The California Tribal Court–State Court Forum has issued its September 2015 E-Update.

July 20, 2015

Using the Reasonable Efforts Tool to Improve Outcomes for Children and Families

J. Robert Lowenbach, a retired Colorado district judge and currently a consultant on child trauma and court improvement, cites Reasonable Efforts: A Judicial Perspective in the National Association of Counsel for Children (NACC)’s The Guardian (Oct./Nov. 2014, reprinted by permission) as a resource for child advocates.

May 18, 2015

Inside the secret court that helps victims of drug abuse keep their families together

This is a recent article on the London Family Drug and Alcohol Court (FDAC), which has been pioneering a new approach to child protection cases in which one or both parents have drug or alcohol problems.

May 18, 2015

Guidelines for State Courts and Agencies in Indian Child Custody Proceedings

These updated guidelines provide guidance to State courts and child welfare agencies implementing the Indian Child Welfare Act’s (ICWA) provisions in light of written and oral comments received during a review of the Bureau of Indian Affairs (BIA) Guidelines for State Courts in Indian Child Custody Proceedings published in 1979. They also reflect recommendations made by the Attorney General’s Advisory Committee on American Indian/Alaska Native Children Exposed to Violence and significant developments in jurisprudence since ICWA’s inception.

March 9, 2015

Family Drug and Alcohol Court in the UK

Family Drug and Alcohol Court, initiated in England in 2008, has been extended throughout England and Wales. The Feb. 18, 2015 news article posted on the UK Family Law Week site is available here.

February 5, 2015

Reasonable Efforts Revived

Reasonable Efforts: A Judicial Perspective is noted as a resource on the Intensive Family Preservation Services (IFPS) blog. IFPS provides intensive, in-home crisis intervention, counseling, and life-skills education for families who have children at imminent risk of placement in state-funded care.

December 17, 2014

AP IMPACT: Abused kids die as authorities fail to protect

The Associated Press has published results of its six-year, multi-state study of child fatalities while in protective services—a disturbing report for juvenile court judges.

December 4, 2014

ACEs Too High

The ACEs Too High website grows out of research by Centers for Disease Control and Kaiser Permanente showing that “Adverse Childhood Experiences” (abuse, neglect, parental divorce, etc) correlates closely with chronic illness in adulthood, including autoimmune disorders, heart disease, some types of cancer, COPD, as well as depression and other mental health conditions.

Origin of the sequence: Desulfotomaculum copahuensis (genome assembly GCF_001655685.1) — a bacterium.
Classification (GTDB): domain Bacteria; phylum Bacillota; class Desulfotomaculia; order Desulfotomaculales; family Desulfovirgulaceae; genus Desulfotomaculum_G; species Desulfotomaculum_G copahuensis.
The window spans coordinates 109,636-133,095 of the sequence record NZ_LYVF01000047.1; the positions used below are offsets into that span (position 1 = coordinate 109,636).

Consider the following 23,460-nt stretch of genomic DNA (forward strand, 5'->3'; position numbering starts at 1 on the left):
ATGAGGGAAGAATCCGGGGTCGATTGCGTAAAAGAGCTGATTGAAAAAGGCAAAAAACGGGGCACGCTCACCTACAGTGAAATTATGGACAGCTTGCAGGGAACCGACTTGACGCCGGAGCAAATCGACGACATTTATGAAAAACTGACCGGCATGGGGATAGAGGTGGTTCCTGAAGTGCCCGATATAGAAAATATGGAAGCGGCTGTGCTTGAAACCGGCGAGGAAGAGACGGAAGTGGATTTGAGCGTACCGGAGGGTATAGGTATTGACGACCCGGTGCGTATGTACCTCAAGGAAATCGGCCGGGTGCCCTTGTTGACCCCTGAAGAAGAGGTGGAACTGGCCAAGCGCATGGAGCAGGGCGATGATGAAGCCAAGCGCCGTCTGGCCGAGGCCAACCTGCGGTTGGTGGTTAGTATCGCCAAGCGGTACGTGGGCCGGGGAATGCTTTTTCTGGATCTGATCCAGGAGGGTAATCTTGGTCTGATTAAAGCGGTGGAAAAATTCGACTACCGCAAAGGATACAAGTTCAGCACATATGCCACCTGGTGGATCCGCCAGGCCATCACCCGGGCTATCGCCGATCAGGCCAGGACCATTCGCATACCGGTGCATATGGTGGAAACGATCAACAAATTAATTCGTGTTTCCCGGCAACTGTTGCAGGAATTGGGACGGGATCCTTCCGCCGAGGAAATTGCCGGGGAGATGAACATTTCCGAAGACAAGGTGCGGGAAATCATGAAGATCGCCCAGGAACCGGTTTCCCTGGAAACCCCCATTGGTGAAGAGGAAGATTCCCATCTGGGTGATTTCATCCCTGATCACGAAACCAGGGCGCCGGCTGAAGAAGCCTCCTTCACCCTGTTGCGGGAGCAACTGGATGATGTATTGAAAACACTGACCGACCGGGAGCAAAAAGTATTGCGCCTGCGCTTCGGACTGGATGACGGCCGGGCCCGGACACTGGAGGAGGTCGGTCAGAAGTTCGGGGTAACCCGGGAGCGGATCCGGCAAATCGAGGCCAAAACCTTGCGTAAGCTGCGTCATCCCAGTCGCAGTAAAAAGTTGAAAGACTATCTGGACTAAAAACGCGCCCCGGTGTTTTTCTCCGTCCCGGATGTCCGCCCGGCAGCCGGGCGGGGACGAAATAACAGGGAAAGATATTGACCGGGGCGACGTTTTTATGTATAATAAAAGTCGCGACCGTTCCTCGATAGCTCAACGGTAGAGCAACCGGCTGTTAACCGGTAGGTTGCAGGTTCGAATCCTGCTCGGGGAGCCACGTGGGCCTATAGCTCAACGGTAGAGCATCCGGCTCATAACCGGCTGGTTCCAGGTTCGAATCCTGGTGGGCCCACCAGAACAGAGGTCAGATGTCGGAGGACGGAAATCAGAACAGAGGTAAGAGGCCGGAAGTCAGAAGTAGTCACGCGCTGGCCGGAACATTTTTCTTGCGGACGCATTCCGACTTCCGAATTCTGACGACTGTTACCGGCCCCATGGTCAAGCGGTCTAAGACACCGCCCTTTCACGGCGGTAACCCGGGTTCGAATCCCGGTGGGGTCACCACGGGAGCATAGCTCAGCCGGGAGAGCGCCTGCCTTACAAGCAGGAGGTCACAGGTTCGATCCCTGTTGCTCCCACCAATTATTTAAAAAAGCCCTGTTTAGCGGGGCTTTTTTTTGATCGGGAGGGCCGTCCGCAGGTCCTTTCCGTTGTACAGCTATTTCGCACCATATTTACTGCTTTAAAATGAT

The ACE study is described on the CDC’s website. A video trailer can be seen on the ACEs Too High Resources page.

November 4, 2014

Book Review of The Role of the Juvenile Court Judge: Practice and Ethics

The Hon. Janice M. Rosa (ret.) reviews Judge Edwards’ book The Role of the Juvenile Court Judge: Practice and Ethics.
October 2014,  Family Court Review: An Interdisciplinary Journal

November 4, 2014

Reaching Your Peak: Reasonable Efforts and Children’s Attorneys

A brief op-ed piece posted on the National Association of Counsel for Children (NACC) Blog
November 3, 2014, NACC Blog

November 2, 2014

Dui Hua, China’s Supreme Court Hold 4th Juvenile Justice Exchange

Judge Edwards was the principal participant on the US side when the Dui Hua Foundation held its fourth US-China juvenile justice exchange with the Supreme People’s Court (SPC) in Beijing on October 13–14, 2014. Records sealing was the focus of the exchange.
October 24, 2014,  Dui Hua Foundation website

July 31, 2014

More on the 1964 Mississippi Summer Project

Local judge teaches lesson in civil rights at Los Altos Rotary Club
July 30, 2014, Los Altos Town Crier

July 28, 2014

Just Published on The Judges’ Page—Family Drug Treatment Courts Articles

Just published—Over 20 articles concerning Family Drug Treatment Courts
Summer 2014, The Judges’ Page Newsletter, The National CASA Association

The Judges’ Page Newsletter of the National CASA Association has just published about 20 articles on Family Drug Treatment Courts. I organized the articles, worked with the authors, and contributed two articles of my own.

June 23, 2014

Recalling the 1964 Mississippi Summer Project

Mississippi Summer of 1964: A Santa Clara County judge recalls voting rights struggle
6/19/ 2014,  San Jose Mercury News

November 5, 2013

Judicial Leadership in the Juvenile Court

Have you ever wondered why some courts work so well and others do not? Or why some communities seem to respond to delinquent youth more effectively than others? Chances are that the individual juvenile court judge or judges are responsible for the successes. Judicial leadership in the juvenile court can produce remarkably positive results both in and out of the courtroom…post continues on the National Council on Crime and Delinquency blog